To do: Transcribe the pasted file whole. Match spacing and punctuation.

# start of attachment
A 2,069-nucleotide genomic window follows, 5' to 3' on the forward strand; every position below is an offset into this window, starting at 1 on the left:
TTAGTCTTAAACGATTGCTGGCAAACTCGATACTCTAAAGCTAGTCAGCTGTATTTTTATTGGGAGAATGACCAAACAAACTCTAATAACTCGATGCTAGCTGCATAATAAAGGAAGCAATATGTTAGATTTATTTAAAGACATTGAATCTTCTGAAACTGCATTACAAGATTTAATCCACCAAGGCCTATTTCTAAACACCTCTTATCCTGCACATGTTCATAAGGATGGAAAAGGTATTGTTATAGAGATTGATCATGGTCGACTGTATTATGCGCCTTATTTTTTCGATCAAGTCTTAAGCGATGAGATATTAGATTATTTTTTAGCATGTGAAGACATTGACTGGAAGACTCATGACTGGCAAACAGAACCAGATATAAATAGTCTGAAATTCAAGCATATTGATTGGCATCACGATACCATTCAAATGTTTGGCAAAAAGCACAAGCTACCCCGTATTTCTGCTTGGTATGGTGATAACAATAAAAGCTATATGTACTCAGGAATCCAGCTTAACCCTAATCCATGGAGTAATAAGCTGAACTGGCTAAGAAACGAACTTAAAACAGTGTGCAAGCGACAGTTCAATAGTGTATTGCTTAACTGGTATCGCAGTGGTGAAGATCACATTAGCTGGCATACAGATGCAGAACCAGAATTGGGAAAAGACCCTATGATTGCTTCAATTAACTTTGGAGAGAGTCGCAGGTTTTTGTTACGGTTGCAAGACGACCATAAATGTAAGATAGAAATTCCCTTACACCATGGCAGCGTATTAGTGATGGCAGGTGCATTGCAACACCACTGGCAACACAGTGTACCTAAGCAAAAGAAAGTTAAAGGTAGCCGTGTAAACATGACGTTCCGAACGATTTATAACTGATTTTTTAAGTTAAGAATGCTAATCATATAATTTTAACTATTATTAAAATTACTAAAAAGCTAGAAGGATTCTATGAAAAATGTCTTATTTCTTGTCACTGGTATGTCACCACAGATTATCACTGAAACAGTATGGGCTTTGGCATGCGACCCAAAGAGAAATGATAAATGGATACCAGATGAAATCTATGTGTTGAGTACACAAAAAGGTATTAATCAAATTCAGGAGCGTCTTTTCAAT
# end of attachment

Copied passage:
A 2,069-nucleotide genomic window follows, 5' to 3' on the forward strand; every position below is an offset into this window, starting at 1 on the left:
TTAGTCTTAAACGATTGCTGGCAAACTCGATACTCTAAAGCTAGTCAGCTGTATTTTTATTGGGAGAATGACCAAACAAACTCTAATAACTCGATGCTAGCTGCATAATAAAGGAAGCAATATGTTAGATTTATTTAAAGACATTGAATCTTCTGAAACTGCATTACAAGATTTAATCCACCAAGGCCTATTTCTAAACACCTCTTATCCTGCACATGTTCATAAGGATGGAAAAGGTATTGTTATAGAGATTGATCATGGTCGACTGTATTATGCGCCTTATTTTTTCGATCAAGTCTTAAGCGATGAGATATTAGATTATTTTTTAGCATGTGAAGACATTGACTGGAAGACTCATGACTGGCAAACAGAACCAGATATAAATAGTCTGAAATTCAAGCATATTGATTGGCATCACGATACCATTCAAATGTTTGGCAAAAAGCACAAGCTACCCCGTATTTCTGCTTGGTATGGTGATAACAATAAAAGCTATATGTACTCAGGAATCCAGCTTAACCCTAATCCATGGAGTAATAAGCTGAACTGGCTAAGAAACGAACTTAAAACAGTGTGCAAGCGACAGTTCAATAGTGTATTGCTTAACTGGTATCGCAGTGGTGAAGATCACATTAGCTGGCATACAGATGCAGAACCAGAATTGGGAAAAGACCCTATGATTGCTTCAATTAACTTTGGAGAGAGTCGCAGGTTTTTGTTACGGTTGCAAGACGACCATAAATGTAAGATAGAAATTCCCTTACACCATGGCAGCGTATTAGTGATGGCAGGTGCATTGCAACACCACTGGCAACACAGTGTACCTAAGCAAAAGAAAGTTAAAGGTAGCCGTGTAAACATGACGTTCCGAACGATTTATAACTGATTTTTTAAGTTAAGAATGCTAATCATATAATTTTAACTATTATTAAAATTACTAAAAAGCTAGAAGGATTCTATGAAAAATGTCTTATTTCTTGTCACTGGTATGTCACCACAGATTATCACTGAAACAGTATGGGCTTTGGCATGCGACCCAAAGAGAAATGATAAATGGATACCAGATGAAATCTATGTGTTGAGTACACAAAAAGGTATTAATCAAATTCAGGAGCGTCTTTTCAAT